Last month, I wrote about how a writer friend had asked: At what point in the labour of writing a book do you know you're going to finish it?
This month: another conundrum thrown up by conversation with the same group of friends. How, one of them asked, do you find an ending?
The friend was in the toils of writing a fantasy. She had invented a world which she loved, she had characters she loved, she had involved them in all sorts of tasks and situation which she was thoroughly enjoying writing about -- but she didn't know how the book would end. Or if there would be an end of any kind, good, bad or indifferent. In short:
In my experience, only with extreme difficulty. We all know that stories, novels and poems all have a shape, an arc, and you have to find and follow that structure in order to arrive at the right ending or, at least, an ending which satisfies its creator and readers. But it's very easy to say that. When you're inside a story, jumbled up with its characters and all their motivations, plus theme and even moral -- and subtexts -- well, that's like being one cat in a sack of half a dozen cats and fighting to find a way out. It's hard, if not impossible, to see what the arc of your story is or what way it's inclining.
I've sometimes found it helps the process along to 'prime the pump.' Take a few minutes to relax, then lay out the problem in your mind: I need a reason for this character to be here... I need to know how that character will react... Or whatever your problem is. When that's all clear, say, 'Over to you!' And go off to the river with a fishing-rod, or to the football or WI meeting or whatever it is you do for fun. Anyone for burning down Downing Street?
In Alice's Adventures Through the Looking Glass, Alice is trying to reach the other side of an immense chess-board. She
finds that the harder she walks or runs towards the other side, the farther away it becomes. But when she turns her back on it and walks in the opposite direction, she immediately arrives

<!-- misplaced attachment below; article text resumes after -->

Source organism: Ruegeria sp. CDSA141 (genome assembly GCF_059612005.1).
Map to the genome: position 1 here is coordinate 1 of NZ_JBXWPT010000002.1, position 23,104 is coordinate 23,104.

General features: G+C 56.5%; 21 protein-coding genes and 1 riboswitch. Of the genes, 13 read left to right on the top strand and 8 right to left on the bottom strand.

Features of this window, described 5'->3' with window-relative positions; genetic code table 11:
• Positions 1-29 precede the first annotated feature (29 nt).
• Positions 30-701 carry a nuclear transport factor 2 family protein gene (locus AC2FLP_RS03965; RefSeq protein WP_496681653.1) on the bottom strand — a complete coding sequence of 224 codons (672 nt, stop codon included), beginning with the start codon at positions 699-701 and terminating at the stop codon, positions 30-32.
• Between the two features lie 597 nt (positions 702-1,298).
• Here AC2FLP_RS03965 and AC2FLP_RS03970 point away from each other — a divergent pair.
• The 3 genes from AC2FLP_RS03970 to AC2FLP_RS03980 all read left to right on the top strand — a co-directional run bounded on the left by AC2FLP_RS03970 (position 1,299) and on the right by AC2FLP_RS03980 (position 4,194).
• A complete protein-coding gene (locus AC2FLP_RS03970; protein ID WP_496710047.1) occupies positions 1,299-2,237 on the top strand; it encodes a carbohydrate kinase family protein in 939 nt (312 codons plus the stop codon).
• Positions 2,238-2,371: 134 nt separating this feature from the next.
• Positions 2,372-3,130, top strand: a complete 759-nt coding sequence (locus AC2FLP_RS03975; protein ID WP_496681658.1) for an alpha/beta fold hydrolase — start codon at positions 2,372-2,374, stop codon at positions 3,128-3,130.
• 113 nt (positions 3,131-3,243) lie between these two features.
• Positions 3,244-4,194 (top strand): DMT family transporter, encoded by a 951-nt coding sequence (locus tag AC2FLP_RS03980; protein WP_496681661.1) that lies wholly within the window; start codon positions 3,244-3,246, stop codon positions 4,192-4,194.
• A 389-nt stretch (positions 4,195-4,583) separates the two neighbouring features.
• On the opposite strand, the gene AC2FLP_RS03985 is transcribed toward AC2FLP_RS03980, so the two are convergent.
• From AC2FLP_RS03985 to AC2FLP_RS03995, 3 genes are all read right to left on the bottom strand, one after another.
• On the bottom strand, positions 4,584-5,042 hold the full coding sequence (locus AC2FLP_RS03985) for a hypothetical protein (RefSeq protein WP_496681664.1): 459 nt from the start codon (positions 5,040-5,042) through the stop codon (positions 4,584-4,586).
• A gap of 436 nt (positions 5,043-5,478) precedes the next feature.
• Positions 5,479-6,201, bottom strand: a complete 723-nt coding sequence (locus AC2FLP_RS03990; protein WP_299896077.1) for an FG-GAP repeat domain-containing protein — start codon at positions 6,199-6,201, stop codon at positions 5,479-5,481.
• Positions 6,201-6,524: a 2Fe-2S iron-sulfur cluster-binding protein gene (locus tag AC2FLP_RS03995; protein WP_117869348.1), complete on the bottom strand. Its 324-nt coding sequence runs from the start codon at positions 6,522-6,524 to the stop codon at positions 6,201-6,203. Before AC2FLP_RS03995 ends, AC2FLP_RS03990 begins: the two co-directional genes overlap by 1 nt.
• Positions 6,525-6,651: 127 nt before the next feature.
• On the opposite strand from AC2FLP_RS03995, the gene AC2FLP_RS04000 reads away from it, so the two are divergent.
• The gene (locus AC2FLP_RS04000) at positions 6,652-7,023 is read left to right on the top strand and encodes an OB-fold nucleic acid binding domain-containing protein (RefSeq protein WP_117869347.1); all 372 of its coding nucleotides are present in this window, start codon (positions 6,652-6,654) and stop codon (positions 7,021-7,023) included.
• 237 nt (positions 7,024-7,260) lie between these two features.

at the place she's been trying to reach. I've always thought that a brilliant metaphor for originality. And originality is surely what we're aiming at as we try to find an ending. Our plot, our
ingenious twists, our perfect ending should all have a little dash of originality to make them interesting.
But the harder you try to be original, the less you will succeed -- because you're thinking about it. Thinking about it uses the conscious mind and will involve you thinking about every book you've ever read and every film you've ever seen. You'll be copying them, reacting to them or reacting against them in a desperate attempt to be original and every time you do that, your own work becomes less you, less authentic. Reflecting or recoiling from someone else's work is not being original -- originating with you, that is. An interesting linguistic point is that 'authentic' and 'author' come from the same root -- the author is the originator of their work. To be original, it must be authentically of that author. Do you really want your book to end that way -- or a character to behave like that? If what you write is genuinely what you think and feel, then it's original and authentic, even if someone else thinks you copied from -- wherever.
Turn your back on the whole 'is it original' quandary and walk away -- let your conscious mind grapple with the problems of baking bread, building IKEA furniture or finding your way on a map -- and the thoughts that sneak up on you from your subconscious will be authentically yours. They have a far better chance of being seen as 'original' by your readers.
Writing is so individual that I doubt this will be much use to anyone else, although I hope it is. But if you are, like my
friend, having trouble finding an ending, do not despair. Everyone does, no matter how experienced they are. Writing is hard and writing the end is the hardest bit of all.